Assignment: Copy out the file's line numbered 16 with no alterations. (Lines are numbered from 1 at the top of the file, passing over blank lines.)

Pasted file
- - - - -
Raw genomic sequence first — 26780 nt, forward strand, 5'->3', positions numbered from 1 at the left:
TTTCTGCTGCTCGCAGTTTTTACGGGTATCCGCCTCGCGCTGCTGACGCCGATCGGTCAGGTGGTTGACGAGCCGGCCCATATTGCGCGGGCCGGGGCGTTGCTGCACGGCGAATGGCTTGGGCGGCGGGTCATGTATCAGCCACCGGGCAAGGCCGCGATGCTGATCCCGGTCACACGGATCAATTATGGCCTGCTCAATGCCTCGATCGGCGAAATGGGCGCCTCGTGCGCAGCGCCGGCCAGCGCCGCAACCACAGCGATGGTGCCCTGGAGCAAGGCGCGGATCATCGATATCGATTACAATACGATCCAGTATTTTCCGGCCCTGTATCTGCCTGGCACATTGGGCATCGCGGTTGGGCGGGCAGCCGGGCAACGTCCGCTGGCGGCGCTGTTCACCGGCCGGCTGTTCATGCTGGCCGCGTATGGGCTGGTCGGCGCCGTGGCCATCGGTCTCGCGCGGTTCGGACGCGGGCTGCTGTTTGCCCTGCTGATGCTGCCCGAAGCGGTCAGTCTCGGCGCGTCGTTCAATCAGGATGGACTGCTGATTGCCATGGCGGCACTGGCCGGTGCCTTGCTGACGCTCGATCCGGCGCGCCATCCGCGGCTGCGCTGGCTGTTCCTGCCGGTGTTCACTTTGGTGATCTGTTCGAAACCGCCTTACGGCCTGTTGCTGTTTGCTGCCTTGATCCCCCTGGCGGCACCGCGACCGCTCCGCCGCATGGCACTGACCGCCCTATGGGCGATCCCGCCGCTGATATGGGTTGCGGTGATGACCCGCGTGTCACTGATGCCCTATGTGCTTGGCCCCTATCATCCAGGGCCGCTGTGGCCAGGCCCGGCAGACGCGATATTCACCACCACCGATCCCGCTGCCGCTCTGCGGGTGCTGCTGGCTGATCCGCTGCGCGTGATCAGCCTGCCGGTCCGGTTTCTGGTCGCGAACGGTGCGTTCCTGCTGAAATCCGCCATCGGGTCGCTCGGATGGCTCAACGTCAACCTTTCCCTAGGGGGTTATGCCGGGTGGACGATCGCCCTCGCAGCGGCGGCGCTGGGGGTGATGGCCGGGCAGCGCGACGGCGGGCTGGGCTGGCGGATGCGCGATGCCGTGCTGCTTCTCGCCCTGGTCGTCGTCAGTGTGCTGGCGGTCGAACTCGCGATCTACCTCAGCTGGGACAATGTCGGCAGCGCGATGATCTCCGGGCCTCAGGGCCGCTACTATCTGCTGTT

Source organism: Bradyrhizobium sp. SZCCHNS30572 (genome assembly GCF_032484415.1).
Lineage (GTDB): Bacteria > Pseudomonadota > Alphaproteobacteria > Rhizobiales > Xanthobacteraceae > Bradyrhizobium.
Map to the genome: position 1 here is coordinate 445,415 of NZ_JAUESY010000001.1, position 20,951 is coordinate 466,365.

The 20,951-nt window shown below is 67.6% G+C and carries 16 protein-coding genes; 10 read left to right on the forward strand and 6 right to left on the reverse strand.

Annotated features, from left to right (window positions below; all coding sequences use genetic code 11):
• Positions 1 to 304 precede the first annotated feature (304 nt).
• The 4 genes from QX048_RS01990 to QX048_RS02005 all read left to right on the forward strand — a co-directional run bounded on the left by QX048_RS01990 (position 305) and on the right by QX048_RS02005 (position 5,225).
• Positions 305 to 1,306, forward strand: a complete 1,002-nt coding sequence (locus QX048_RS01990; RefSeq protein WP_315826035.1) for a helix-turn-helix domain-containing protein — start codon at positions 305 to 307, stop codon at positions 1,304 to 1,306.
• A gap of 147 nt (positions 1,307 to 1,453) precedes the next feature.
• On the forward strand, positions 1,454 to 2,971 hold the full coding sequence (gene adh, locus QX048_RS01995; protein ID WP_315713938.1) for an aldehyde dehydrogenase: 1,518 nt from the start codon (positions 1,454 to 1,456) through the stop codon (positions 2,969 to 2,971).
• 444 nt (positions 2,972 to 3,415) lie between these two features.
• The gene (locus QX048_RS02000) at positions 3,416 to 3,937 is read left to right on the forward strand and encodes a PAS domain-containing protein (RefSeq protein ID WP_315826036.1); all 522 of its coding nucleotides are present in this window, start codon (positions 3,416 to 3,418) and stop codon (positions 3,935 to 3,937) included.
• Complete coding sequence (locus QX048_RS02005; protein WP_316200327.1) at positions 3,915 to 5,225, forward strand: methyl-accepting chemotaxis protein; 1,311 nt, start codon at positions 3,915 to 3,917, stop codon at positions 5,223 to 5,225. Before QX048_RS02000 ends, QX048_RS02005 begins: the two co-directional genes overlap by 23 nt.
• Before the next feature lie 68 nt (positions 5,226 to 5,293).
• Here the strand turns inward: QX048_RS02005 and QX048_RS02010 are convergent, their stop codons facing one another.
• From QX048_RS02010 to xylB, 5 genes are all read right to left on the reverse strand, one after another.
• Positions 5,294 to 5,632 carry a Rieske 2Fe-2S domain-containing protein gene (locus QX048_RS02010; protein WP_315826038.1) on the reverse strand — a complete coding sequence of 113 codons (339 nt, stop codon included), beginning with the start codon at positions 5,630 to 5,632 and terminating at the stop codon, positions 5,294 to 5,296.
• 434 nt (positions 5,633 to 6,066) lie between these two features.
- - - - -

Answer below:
• Before the next feature lie 68 nt (positions 5,226 to 5,293).